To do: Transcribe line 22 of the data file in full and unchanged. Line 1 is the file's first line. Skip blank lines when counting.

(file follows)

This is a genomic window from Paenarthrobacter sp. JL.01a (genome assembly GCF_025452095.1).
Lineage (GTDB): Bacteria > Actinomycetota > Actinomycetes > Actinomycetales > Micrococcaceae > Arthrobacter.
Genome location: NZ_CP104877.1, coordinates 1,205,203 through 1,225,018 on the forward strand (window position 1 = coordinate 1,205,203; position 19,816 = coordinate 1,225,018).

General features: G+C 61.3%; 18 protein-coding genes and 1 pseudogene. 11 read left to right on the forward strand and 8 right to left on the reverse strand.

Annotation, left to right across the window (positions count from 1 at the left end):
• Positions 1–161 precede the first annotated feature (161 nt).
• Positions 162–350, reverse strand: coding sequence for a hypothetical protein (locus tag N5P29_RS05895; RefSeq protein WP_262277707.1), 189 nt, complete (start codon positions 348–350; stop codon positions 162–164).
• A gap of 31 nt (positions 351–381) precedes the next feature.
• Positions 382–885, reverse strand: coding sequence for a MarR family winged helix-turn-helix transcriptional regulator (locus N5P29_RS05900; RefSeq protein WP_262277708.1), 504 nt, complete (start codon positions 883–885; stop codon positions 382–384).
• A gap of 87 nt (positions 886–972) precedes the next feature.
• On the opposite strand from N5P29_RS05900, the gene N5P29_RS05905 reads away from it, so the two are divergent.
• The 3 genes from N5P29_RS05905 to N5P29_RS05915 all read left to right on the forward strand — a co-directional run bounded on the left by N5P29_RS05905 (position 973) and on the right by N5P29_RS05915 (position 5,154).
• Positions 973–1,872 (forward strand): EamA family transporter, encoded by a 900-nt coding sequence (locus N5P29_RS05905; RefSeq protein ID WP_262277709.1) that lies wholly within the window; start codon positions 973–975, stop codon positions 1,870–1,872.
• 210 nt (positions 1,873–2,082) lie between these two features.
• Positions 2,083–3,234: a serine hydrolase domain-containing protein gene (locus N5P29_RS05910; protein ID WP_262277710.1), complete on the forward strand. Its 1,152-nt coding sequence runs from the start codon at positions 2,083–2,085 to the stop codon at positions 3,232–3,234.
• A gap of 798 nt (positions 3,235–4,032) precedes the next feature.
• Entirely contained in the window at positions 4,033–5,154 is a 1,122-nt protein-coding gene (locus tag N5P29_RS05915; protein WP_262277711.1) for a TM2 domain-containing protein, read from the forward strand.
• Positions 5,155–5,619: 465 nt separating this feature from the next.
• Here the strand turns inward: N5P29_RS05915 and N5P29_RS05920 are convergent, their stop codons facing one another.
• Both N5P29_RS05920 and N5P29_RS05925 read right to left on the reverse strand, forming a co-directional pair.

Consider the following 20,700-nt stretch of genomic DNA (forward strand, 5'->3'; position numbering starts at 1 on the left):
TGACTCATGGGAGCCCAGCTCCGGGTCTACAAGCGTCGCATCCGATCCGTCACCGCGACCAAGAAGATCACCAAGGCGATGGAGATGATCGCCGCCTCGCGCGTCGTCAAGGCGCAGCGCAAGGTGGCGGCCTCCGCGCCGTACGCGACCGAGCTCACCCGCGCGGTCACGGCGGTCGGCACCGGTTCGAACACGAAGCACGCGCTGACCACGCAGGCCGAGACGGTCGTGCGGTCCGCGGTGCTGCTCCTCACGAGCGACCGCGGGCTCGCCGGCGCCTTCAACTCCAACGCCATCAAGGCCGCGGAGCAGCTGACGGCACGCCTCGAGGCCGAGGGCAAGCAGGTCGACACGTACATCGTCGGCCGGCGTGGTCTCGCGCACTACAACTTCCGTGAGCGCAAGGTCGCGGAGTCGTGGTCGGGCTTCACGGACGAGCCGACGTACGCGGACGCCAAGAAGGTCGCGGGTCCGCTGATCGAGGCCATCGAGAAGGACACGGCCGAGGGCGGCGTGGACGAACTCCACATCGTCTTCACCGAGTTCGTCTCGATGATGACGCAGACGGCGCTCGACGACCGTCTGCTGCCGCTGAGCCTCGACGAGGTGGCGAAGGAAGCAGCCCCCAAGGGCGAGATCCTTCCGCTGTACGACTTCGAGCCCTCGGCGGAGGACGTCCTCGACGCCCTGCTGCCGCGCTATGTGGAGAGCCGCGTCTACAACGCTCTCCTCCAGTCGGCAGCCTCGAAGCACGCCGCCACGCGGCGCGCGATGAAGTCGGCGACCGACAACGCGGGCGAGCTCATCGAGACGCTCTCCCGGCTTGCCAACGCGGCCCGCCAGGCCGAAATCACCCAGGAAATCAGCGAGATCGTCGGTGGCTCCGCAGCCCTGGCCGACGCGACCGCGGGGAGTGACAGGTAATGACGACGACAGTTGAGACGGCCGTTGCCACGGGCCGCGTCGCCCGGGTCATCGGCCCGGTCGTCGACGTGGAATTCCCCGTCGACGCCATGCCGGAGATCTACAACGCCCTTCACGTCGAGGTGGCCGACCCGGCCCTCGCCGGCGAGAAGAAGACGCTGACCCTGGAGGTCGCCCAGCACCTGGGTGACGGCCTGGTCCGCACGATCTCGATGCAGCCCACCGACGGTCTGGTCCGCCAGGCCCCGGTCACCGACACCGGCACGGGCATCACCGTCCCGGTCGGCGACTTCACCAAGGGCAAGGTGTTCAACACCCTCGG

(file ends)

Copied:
TGACTCATGGGAGCCCAGCTCCGGGTCTACAAGCGTCGCATCCGATCCGTCACCGCGACCAAGAAGATCACCAAGGCGATGGAGATGATCGCCGCCTCGCGCGTCGTCAAGGCGCAGCGCAAGGTGGCGGCCTCCGCGCCGTACGCGACCGAGCTCACCCGCGCGGTCACGGCGGTCGGCACCGGTTCGAACACGAAGCACGCGCTGACCACGCAGGCCGAGACGGTCGTGCGGTCCGCGGTGCTGCTCCTCACGAGCGACCGCGGGCTCGCCGGCGCCTTCAACTCCAACGCCATCAAGGCCGCGGAGCAGCTGACGGCACGCCTCGAGGCCGAGGGCAAGCAGGTCGACACGTACATCGTCGGCCGGCGTGGTCTCGCGCACTACAACTTCCGTGAGCGCAAGGTCGCGGAGTCGTGGTCGGGCTTCACGGACGAGCCGACGTACGCGGACGCCAAGAAGGTCGCGGGTCCGCTGATCGAGGCCATCGAGAAGGACACGGCCGAGGGCGGCGTGGACGAACTCCACATCGTCTTCACCGAGTTCGTCTCGATGATGACGCAGACGGCGCTCGACGACCGTCTGCTGCCGCTGAGCCTCGACGAGGTGGCGAAGGAAGCAGCCCCCAAGGGCGAGATCCTTCCGCTGTACGACTTCGAGCCCTCGGCGGAGGACGTCCTCGACGCCCTGCTGCCGCGCTATGTGGAGAGCCGCGTCTACAACGCTCTCCTCCAGTCGGCAGCCTCGAAGCACGCCGCCACGCGGCGCGCGATGAAGTCGGCGACCGACAACGCGGGCGAGCTCATCGAGACGCTCTCCCGGCTTGCCAACGCGGCCCGCCAGGCCGAAATCACCCAGGAAATCAGCGAGATCGTCGGTGGCTCCGCAGCCCTGGCCGACGCGACCGCGGGGAGTGACAGGTAATGACGACGACAGTTGAGACGGCCGTTGCCACGGGCCGCGTCGCCCGGGTCATCGGCCCGGTCGTCGACGTGGAATTCCCCGTCGACGCCATGCCGGAGATCTACAACGCCCTTCACGTCGAGGTGGCCGACCCGGCCCTCGCCGGCGAGAAGAAGACGCTGACCCTGGAGGTCGCCCAGCACCTGGGTGACGGCCTGGTCCGCACGATCTCGATGCAGCCCACCGACGGTCTGGTCCGCCAGGCCCCGGTCACCGACACCGGCACGGGCATCACCGTCCCGGTCGGCGACTTCACCAAGGGCAAGGTGTTCAACACCCTCGG